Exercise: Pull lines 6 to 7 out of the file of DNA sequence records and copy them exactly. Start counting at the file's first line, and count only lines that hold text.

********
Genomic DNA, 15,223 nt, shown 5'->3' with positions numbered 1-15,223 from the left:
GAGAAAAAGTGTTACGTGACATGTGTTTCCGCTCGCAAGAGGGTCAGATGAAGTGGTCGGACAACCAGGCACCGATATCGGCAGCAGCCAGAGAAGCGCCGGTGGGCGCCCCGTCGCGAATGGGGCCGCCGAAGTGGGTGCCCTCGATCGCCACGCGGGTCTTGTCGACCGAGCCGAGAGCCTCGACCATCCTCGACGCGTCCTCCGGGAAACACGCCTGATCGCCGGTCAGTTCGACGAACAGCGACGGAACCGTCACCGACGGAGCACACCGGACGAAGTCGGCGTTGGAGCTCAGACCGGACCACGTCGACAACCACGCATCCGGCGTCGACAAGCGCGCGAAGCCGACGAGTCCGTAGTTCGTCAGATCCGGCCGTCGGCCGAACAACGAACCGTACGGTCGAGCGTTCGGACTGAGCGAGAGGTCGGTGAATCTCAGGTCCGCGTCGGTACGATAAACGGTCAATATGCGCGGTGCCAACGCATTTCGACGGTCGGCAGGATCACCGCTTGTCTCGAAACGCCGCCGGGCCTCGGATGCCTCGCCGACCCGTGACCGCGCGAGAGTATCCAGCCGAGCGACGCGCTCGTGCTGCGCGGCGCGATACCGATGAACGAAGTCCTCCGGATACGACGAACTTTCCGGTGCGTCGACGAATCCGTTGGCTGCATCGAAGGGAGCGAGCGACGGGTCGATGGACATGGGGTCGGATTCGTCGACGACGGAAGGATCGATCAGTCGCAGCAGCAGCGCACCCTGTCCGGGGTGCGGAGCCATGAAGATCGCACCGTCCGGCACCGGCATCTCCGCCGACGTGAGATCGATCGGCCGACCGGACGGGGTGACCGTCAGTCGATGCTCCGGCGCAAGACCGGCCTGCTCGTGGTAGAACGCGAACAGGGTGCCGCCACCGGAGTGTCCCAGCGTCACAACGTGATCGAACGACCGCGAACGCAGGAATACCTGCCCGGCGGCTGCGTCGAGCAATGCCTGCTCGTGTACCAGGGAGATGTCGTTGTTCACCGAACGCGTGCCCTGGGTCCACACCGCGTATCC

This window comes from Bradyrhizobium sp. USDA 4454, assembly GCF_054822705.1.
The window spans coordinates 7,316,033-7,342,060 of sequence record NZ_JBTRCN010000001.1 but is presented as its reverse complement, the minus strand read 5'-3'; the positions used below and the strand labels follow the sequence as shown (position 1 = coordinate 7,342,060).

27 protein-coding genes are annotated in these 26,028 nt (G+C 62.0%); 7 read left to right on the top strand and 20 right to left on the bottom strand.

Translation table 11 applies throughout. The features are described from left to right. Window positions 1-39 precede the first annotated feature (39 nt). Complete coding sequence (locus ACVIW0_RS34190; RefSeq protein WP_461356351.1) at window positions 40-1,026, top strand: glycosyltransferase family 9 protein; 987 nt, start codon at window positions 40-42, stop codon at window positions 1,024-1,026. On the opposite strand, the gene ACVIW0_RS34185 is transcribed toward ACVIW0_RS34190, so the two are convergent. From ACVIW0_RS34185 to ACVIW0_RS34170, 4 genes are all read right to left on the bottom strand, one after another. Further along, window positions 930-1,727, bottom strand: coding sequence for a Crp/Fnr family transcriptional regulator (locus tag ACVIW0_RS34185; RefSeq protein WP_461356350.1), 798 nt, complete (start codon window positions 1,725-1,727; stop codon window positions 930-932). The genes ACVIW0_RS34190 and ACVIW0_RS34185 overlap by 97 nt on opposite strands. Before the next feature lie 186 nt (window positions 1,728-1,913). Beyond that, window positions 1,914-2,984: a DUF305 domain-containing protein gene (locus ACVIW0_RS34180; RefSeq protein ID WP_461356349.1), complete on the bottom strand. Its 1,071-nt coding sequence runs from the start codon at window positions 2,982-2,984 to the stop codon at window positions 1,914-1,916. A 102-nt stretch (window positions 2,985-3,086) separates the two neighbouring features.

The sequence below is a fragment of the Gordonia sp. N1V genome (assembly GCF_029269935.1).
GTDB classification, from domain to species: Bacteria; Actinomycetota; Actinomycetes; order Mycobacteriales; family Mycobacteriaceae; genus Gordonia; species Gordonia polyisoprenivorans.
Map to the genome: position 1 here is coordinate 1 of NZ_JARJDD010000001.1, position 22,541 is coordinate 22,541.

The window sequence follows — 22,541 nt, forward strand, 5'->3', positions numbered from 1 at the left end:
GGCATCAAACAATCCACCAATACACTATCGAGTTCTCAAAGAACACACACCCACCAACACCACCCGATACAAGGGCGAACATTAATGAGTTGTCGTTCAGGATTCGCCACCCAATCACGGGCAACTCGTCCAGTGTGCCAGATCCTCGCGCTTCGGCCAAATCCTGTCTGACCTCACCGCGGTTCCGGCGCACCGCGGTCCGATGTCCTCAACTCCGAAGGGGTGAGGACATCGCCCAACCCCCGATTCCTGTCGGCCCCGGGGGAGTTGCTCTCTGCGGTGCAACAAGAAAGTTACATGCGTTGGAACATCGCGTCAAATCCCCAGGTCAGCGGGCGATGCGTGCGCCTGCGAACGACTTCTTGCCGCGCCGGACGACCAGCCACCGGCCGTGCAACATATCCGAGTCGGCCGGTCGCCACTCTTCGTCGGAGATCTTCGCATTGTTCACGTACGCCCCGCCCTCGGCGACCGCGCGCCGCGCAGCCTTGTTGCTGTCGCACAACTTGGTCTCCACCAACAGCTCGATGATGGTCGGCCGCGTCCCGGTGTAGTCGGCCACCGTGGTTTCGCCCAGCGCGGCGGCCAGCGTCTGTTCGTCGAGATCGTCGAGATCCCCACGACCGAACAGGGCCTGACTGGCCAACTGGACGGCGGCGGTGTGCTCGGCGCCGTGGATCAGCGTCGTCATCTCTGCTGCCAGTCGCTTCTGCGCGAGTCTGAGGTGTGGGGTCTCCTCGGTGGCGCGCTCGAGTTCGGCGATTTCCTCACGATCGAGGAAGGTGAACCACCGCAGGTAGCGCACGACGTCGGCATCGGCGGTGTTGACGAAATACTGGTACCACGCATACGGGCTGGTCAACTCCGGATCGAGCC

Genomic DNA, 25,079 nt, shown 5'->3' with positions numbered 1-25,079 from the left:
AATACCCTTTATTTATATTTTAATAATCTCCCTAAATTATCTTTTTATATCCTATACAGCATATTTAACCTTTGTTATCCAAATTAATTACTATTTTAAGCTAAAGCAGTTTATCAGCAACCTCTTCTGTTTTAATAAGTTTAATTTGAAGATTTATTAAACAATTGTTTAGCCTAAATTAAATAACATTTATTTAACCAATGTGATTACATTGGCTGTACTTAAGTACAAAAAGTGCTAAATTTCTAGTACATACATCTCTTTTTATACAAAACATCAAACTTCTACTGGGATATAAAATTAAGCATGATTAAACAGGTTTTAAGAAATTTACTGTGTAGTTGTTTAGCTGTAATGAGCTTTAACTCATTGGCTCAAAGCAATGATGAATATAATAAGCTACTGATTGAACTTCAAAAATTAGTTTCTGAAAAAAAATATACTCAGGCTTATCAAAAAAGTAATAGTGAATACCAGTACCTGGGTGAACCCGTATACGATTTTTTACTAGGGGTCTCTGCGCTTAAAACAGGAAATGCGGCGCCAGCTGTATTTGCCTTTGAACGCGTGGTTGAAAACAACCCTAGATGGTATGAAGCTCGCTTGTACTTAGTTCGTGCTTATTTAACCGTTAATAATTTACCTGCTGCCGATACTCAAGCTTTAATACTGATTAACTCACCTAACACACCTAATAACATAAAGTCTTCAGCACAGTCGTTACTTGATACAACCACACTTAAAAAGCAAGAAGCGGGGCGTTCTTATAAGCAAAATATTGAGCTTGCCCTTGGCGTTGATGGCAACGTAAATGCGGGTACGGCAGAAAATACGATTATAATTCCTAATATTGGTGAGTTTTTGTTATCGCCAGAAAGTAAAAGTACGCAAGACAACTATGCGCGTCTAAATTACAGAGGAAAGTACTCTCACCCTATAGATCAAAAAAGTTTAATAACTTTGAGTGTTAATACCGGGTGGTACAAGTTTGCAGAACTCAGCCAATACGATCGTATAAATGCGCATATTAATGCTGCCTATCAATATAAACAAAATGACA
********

Translation table 11 applies throughout. The features are described from left to right. Window positions 1-39 precede the first annotated feature (39 nt). Complete coding sequence (locus ACVIW0_RS34190; RefSeq protein WP_461356351.1) at window positions 40-1,026, top strand: glycosyltransferase family 9 protein; 987 nt, start codon at window positions 40-42, stop codon at window positions 1,024-1,026. On the opposite strand, the gene ACVIW0_RS34185 is transcribed toward ACVIW0_RS34190, so the two are convergent. From ACVIW0_RS34185 to ACVIW0_RS34170, 4 genes are all read right to left on the bottom strand, one after another. Further along, window positions 930-1,727, bottom strand: coding sequence for a Crp/Fnr family transcriptional regulator (locus tag ACVIW0_RS34185; RefSeq protein WP_461356350.1), 798 nt, complete (start codon window positions 1,725-1,727; stop codon window positions 930-932). The genes ACVIW0_RS34190 and ACVIW0_RS34185 overlap by 97 nt on opposite strands. Before the next feature lie 186 nt (window positions 1,728-1,913). Beyond that, window positions 1,914-2,984: a DUF305 domain-containing protein gene (locus ACVIW0_RS34180; RefSeq protein ID WP_461356349.1), complete on the bottom strand. Its 1,071-nt coding sequence runs from the start codon at window positions 2,982-2,984 to the stop codon at window positions 1,914-1,916. A 102-nt stretch (window positions 2,985-3,086) separates the two neighbouring features.

The sequence below is a fragment of the Gordonia sp. N1V genome (assembly GCF_029269935.1).